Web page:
Picadillo or Giniling (Filipino noun and verb; which means "grind" in English.), depending on what part of the Philippines you are, is a filling dish that will make you want to go a long, sustained siesta-dreaming of swaying palm trees, the beach and endless margaritas on a conveyor belt.
This is a monthly viand at home, at least for me. Our Ma would make it twice a month. It's an easy, quick, nutritious dish that can feed 4-6 people. My husband doesn't like it. He hasn't had it before-but he doesn't like it, just by looking at it. Until the day I made it again last month."It's pretty good actually!" he said eating a bowl of it without rice. That was after making sense-the hell out of him.
For some reason I found out that he and maybe hundreds if not thousand or maybe millions of Americans doesn't like loose ground beef as a straight from the stove, ready to eat food. My husband said "it's like those quick, cheap dishes housewives in the 60's make: they just throw everything in the pan or pot and cook away and dinner is served". Don't know what he was talking about; wasn't alive in the 60's yet. Not in the states yet!
I think he was talking about his mom or aunt (Hahaha!)
He suggested that it should be made into a meatball first (or meat loaf, patty, etc.). Adding that he does "not know any Asian country or Asian person that cooks and eat ground beef into a straight from the stove dish". Well he has to eat his words: Philippines is in Asia-right? He freaking married one.
And why the heck did he made and eat ground beef taco? That's an example of a dish in "loose, ground beef"?!
For the record: he does make the meanest ground (or whatnot) beef taco (Yeah, it's too simple to make!), the most bad-ass sandwiches (French dip, Reuben) and burgers; his salads are scrumptious. The guy can whip up some stuff on his own I tell yah! Hmmm... now I am thinking of posting one of his creations. Soon.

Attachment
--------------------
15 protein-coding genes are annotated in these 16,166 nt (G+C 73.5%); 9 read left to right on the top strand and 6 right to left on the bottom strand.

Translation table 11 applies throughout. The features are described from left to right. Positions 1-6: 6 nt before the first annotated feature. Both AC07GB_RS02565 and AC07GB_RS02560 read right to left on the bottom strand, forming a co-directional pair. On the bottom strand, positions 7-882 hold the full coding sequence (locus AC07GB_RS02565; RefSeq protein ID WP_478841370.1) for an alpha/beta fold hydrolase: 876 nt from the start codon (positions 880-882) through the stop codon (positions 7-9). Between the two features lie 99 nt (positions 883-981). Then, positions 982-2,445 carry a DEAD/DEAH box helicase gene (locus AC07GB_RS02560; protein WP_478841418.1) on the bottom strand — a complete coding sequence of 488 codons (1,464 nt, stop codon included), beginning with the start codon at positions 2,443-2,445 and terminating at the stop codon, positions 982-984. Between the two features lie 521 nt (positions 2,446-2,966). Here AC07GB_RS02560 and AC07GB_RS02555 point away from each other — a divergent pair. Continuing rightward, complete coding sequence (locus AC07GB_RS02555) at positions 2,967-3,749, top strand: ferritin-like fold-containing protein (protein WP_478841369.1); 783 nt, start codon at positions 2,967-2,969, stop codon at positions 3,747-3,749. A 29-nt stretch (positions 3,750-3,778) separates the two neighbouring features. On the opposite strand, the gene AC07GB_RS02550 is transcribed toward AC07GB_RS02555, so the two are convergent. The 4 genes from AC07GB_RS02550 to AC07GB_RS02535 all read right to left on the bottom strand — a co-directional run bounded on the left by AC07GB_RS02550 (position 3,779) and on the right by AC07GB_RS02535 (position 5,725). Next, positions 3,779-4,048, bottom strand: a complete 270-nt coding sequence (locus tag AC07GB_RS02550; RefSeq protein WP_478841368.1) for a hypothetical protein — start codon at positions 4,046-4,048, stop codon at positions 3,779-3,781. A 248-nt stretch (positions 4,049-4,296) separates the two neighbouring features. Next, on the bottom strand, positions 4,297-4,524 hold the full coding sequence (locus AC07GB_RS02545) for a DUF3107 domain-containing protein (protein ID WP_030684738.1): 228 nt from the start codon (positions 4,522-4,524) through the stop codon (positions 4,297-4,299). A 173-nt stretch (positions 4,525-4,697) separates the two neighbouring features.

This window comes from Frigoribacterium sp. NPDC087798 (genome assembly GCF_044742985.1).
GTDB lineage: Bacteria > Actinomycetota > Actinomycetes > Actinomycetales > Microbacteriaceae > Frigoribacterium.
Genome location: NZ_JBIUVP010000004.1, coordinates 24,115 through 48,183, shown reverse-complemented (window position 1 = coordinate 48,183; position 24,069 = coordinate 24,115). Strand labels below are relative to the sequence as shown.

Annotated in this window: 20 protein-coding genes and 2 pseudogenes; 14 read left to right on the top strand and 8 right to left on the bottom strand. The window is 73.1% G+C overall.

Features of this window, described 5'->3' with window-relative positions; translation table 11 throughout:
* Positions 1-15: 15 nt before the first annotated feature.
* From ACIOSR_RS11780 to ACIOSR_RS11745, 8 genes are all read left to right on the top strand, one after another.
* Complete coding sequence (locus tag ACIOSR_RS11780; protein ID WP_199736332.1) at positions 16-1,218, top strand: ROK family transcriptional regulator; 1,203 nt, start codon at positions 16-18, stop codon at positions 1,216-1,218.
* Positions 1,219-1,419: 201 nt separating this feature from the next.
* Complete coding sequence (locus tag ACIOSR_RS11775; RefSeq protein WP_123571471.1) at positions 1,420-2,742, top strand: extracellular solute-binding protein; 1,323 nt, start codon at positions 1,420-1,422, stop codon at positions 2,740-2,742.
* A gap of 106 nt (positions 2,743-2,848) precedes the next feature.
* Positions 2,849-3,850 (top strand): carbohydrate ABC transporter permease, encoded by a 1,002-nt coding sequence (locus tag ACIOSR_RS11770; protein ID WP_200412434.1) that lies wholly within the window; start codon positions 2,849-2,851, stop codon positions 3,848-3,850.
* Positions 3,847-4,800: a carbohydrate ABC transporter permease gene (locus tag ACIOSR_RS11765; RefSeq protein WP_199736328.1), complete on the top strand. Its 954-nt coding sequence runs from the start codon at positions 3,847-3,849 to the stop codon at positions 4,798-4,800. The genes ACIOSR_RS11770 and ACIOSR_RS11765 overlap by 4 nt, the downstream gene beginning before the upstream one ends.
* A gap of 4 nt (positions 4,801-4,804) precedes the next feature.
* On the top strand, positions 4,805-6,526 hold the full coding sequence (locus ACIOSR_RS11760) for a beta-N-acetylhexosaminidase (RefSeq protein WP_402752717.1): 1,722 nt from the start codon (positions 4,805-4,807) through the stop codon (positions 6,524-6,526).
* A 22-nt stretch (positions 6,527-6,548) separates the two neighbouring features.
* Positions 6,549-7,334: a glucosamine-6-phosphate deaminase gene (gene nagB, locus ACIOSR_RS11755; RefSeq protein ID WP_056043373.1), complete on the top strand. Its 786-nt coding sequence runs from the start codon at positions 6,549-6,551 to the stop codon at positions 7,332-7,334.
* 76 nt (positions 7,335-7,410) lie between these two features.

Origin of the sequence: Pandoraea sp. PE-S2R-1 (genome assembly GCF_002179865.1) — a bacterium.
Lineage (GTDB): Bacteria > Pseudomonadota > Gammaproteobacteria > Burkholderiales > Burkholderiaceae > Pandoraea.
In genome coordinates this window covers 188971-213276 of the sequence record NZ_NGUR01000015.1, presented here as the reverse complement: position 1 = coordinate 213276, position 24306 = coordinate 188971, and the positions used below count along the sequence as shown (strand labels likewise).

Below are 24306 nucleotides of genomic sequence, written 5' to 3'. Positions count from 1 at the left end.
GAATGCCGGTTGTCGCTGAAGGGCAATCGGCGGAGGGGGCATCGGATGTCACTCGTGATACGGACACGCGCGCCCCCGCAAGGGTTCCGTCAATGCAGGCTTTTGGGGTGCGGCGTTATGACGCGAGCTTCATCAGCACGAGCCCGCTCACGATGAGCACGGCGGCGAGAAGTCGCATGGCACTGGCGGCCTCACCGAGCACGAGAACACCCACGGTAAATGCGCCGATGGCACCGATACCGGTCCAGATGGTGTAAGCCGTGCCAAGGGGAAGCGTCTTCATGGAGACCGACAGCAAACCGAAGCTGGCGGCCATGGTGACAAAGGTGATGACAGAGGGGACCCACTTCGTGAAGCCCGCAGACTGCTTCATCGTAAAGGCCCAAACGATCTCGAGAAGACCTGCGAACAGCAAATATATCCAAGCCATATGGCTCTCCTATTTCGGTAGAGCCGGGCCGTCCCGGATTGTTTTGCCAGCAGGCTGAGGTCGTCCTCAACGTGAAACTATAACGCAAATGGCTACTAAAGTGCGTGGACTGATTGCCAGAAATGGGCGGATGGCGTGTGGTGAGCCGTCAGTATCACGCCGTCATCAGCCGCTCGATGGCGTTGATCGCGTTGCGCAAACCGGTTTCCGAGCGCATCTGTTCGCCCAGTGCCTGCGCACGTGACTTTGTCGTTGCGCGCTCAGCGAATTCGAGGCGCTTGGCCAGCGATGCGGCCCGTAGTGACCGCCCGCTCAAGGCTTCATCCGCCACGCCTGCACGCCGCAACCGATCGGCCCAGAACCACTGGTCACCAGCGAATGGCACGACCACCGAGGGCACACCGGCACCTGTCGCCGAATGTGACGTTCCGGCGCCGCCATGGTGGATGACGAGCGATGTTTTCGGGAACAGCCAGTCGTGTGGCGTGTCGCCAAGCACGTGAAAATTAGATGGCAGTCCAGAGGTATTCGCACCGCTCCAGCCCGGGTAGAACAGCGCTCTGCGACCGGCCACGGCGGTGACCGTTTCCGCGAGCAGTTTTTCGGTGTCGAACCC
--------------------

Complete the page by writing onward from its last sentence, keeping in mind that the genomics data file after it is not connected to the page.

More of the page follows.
Picadillo (taken from the Spanish word 'picar' which means "to mince") is traditionally a dish from Spain. And if you are from-or came from the South Americas and the Philippines-I am sure you know this dish, you have savored it and you have made it before or you are eating it now.
The basic ingredients to make this are: ground meat (pork, beef, chicken), potato, sayote or chayote (gourd family), tomato and carrots. Depending by country, and region within that country, the other major ingredients are: Spanish olives (green), green peas, tomato sauce, chili peppers, and raisins.
It is usually eaten with rice or used as a filling for Empanada. Here, I used leftover ground beef taco filling instead of fresh ground beef (or meat).
If you are using fresh ground meat, saute meat after browning the garlic; continue cooking as directed below when the meat is light brown. (Filipino style)
Add 1/2 t cumin, 1 t chili powder, 1/2 t coriander powder, 1/2 t achuete powder after the liquids for every pound to the recipe below; remove the soy sauce and fish sauce. Tomato sauce is also optional. This is the Southwest-American style.
If you plan to eat this with rice, take note that this recipe has potatoes. It's a double carb meal. Either you eat this by itself or remove the potatoes and amped the sayote/chayote so you can eat the rice.
4 T neutral cooking oil (coconut, canola, light olive oil, corn)
5 cloves garlic, crushed and chopped
1/2 of an onion, chopped
2 medium sized carrots, medium dice (cubes)
2 medium sized potato, peeled and cubed
1 sayote (chayote), peeled,cored and cubed
1 medium tomato, quartered
1 cup tomato sauce
1 cup water (or low sodium beef broth, low sodium vegetable broth)
cracked black pepper to taste
Sea salt to taste
2 cups ground beef taco left over (lastly added because it's been cooked before)
2 T soy sauce
2 T fish sauce
Preheat pan (not non-stick) on medium high until smoky.
Pour cooking oil and add garlic. Saute garlic until light brown followed by the onion, carrots, potatoes and sayote/chayote. Pinch of each salt and pepper.
Saute for 3 minutes on high.
Add the liquids (water or broth and tomato sauce) and sliced tomato. Pinch of salt and pepper to taste (optional).
Cover and let it simmer for 20 minutes on medium heat.
Add the beef taco, soy sauce and fish sauce. By this time, you can decide to add more water or broth if you want this dish more 'soupy'.
Continue simmering for another 15 minutes. It's done when the potatoes and sayote/chayote are tender but still firm.
Remove from heat. Garnish with chopped cilantro or green onion or both (optional). Enjoy!